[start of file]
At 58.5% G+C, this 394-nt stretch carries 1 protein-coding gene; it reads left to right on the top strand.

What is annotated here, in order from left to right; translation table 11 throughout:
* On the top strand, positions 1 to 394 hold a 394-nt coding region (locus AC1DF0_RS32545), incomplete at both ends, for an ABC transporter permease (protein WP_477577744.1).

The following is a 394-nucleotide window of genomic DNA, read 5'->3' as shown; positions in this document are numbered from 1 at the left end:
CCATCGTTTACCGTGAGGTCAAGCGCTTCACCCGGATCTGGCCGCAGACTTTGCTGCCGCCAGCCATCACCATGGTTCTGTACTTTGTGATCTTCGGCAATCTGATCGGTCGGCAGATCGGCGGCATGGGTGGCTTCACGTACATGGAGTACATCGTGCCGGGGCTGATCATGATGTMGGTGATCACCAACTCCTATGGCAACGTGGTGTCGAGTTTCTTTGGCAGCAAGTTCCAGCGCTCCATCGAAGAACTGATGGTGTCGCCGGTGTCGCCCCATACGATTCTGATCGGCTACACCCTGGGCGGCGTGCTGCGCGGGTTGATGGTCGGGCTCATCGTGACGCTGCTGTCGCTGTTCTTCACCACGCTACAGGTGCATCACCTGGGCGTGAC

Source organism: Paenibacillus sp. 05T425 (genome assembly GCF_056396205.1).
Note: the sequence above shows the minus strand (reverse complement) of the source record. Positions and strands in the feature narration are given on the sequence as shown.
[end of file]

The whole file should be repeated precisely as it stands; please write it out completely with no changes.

At 58.5% G+C, this 394-nt stretch carries 1 protein-coding gene; it reads left to right on the top strand.

What is annotated here, in order from left to right; translation table 11 throughout:
* On the top strand, positions 1 to 394 hold a 394-nt coding region (locus AC1DF0_RS32545), incomplete at both ends, for an ABC transporter permease (protein WP_477577744.1).

The following is a 394-nucleotide window of genomic DNA, read 5'->3' as shown; positions in this document are numbered from 1 at the left end:
CCATCGTTTACCGTGAGGTCAAGCGCTTCACCCGGATCTGGCCGCAGACTTTGCTGCCGCCAGCCATCACCATGGTTCTGTACTTTGTGATCTTCGGCAATCTGATCGGTCGGCAGATCGGCGGCATGGGTGGCTTCACGTACATGGAGTACATCGTGCCGGGGCTGATCATGATGTMGGTGATCACCAACTCCTATGGCAACGTGGTGTCGAGTTTCTTTGGCAGCAAGTTCCAGCGCTCCATCGAAGAACTGATGGTGTCGCCGGTGTCGCCCCATACGATTCTGATCGGCTACACCCTGGGCGGCGTGCTGCGCGGGTTGATGGTCGGGCTCATCGTGACGCTGCTGTCGCTGTTCTTCACCACGCTACAGGTGCATCACCTGGGCGTGAC

Source organism: Paenibacillus sp. 05T425 (genome assembly GCF_056396205.1).
Note: the sequence above shows the minus strand (reverse complement) of the source record. Positions and strands in the feature narration are given on the sequence as shown.